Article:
6:37 | When helicopter pilot Tony Coalson was on the ground during the Battle of Dak To, he was astounded at the numbers of American dead. Some of the casualties were from a terrible friendly fire incident. He remembers watching a C-130 full of wounded men just barely survive takeoff. When he returned to his base, he had a solemn observation for his roommate. Part 2 of 2.
Keywords : Tony Coalson Vietnam helicopter pilot Dak To Hill 875 bodies odor smell Boeing CH-47 Chinook friendly fire McDonnell Douglas F-4 Phantom II 500 lb bomb wounded Lockheed C-130 Hercules bulldozer Nha Trang Ron Gibbs
He'd gotten his private pilot's license through Army ROTC, but it was in helicopters that they wanted Tony Coalson to be trained. He wasn't real excited about that until he got in one. It was in training that a grim sense of humor began to form among the close knit pilots.
In flight school, every day was a new day, always a new procedure to learn. Helicopter pilot Tony Coalson remembers learning slope landings and connects that to the first time he actually used one in a combat situation. It was during the Tet Offensive, on the lawn of a beautiful resort hotel built by the French.
Helicopter pilot Tony Coalson felt lucky when he was placed in the 201st Aviation Company instead of being thrown into the replacement circuit. He was sent to Vietnam on a troop ship, a practice that was soon to be abandoned. The trip was uncomfortable, but very interesting.
The anxiety increased as the troop ship approached Vietnam. Once ashore, Tony Coalson was sure they would be ambushed at any minute. In reality, they were in a very safe part of the country. As the aviation company settled into their base at Nha Trang, they had no idea that they had drawn one of the best assignments they could get.
Tony Coalson's helicopter unit flew all of II Corps, a fourth of the entire country, unlike dedicated combat units, which only flew in their little slice of Vietnam. He recalls his first combat related mission, in which he delivered an assessment team right in the middle of one of the biggest battles of the war. Part 1 of 2.
The 201st Aviation Company had a wide variety of missions in Vietnam. Pilot Tony Coalson describes a particularly stressful flight to pick up a special forces team which had been overrun. He knew it was going to be dangerous when he saw the number of gunships that had been assembled. Part 1 of 2.
The helicopter came in fast, touched down for a moment, and the besieged special forces team ran for it. Pilot Tony Coalson remembers seeing a huge amount of enemy bodies in the concertina wire. On the way back, he asked them, what happened back there. "It was Custer's last stand." Part 2 of 2.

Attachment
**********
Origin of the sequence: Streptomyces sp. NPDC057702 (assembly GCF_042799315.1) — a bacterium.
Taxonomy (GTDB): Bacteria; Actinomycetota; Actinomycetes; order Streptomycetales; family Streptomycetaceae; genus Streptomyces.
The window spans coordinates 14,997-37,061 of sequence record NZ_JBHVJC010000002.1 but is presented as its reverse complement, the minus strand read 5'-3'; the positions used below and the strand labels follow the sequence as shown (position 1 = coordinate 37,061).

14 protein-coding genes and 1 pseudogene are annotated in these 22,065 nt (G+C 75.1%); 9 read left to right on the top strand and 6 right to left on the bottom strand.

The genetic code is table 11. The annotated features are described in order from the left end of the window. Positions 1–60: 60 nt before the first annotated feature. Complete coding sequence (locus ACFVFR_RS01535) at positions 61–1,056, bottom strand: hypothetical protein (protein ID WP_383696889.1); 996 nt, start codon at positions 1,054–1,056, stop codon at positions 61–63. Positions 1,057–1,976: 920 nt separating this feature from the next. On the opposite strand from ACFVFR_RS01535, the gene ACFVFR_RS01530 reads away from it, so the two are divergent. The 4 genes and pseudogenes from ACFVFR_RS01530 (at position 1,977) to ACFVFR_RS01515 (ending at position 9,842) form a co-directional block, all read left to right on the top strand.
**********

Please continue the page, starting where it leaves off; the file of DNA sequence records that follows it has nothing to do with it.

The Tet Offensive was the most singular event of the Vietnam War. For helicopter pilot Tony Coalson, it began as almost nothing, but he knew it was a big deal when they brought out the 50 cal machine gun at the base. Does anybody here know how to use this thing? Part 1 0f 3.
The men were sitting on a bunker, watching and listening to the chaos of Tet unfold around them. They were an aviation company in a rear area, but each man was issued a grenade, which caused quite a bit of reflection because they were not at all used to ground combat. Then, pilot Tony Coalson dropped his. Part 2 of 3.
It was an unlikely duel. A lone North Vietnamese with an AK-47 firing at an F-4 fighter jet coming around for pass after pass. Tony Coalson remembers watching that unfold at 3 AM, the first night of the Tet Offensive. What the news media did with the news of this widespread surprise attack altered the perception of the war back home. Part 3 of 3.
The Tet Offensive was only the introduction to Vietnam for helicopter pilot Tony Coalson. He still had eight months to go, but after that huge operation, it was much more routine. One thing he noticed was that the enemy persisted, even after massive amounts of American firepower was used.
Your year in Vietnam went by fast, if you made it through, says Tony Coalson. He did get one R&R in Hong Kong but the night before he was going to leave, something came up. It was another problem for which the solution was his helicopter.
Relatively speaking, Tony Coalson's aviation unit had good living conditions in Vietnam. He describes the ones that were worse and then moves on to the ones that were better. Way better.
It was a tremendous relief when his year was up and he came home. Helicopter pilot Tony Coalson still had six months to go on his commitment, so he became one of the men who could tell trainees, this is how it really is over there. He had not planned to return to Vietnam, but it happened with Air America.